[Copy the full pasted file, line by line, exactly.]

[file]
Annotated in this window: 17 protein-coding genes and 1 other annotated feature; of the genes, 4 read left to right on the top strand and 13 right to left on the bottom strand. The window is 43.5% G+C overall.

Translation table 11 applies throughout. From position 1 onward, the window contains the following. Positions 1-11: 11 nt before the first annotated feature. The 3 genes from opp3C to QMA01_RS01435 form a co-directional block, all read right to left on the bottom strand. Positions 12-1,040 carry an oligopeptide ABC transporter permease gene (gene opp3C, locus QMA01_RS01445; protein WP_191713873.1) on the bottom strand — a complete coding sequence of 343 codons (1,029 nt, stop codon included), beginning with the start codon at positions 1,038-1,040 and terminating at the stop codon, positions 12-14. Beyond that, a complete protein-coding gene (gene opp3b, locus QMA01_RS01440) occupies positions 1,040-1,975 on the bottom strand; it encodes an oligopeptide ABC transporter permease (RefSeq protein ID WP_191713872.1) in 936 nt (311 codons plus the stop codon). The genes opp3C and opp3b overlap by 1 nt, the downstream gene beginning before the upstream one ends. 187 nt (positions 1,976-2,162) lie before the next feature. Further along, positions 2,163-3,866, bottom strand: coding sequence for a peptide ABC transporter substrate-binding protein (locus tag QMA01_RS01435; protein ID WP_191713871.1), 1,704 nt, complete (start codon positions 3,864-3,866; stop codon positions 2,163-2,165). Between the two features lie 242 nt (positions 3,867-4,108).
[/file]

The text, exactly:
Annotated in this window: 17 protein-coding genes and 1 other annotated feature; of the genes, 4 read left to right on the top strand and 13 right to left on the bottom strand. The window is 43.5% G+C overall.

Translation table 11 applies throughout. From position 1 onward, the window contains the following. Positions 1-11: 11 nt before the first annotated feature. The 3 genes from opp3C to QMA01_RS01435 form a co-directional block, all read right to left on the bottom strand. Positions 12-1,040 carry an oligopeptide ABC transporter permease gene (gene opp3C, locus QMA01_RS01445; protein WP_191713873.1) on the bottom strand — a complete coding sequence of 343 codons (1,029 nt, stop codon included), beginning with the start codon at positions 1,038-1,040 and terminating at the stop codon, positions 12-14. Beyond that, a complete protein-coding gene (gene opp3b, locus QMA01_RS01440) occupies positions 1,040-1,975 on the bottom strand; it encodes an oligopeptide ABC transporter permease (RefSeq protein ID WP_191713872.1) in 936 nt (311 codons plus the stop codon). The genes opp3C and opp3b overlap by 1 nt, the downstream gene beginning before the upstream one ends. 187 nt (positions 1,976-2,162) lie before the next feature. Further along, positions 2,163-3,866, bottom strand: coding sequence for a peptide ABC transporter substrate-binding protein (locus tag QMA01_RS01435; protein ID WP_191713871.1), 1,704 nt, complete (start codon positions 3,864-3,866; stop codon positions 2,163-2,165). Between the two features lie 242 nt (positions 3,867-4,108).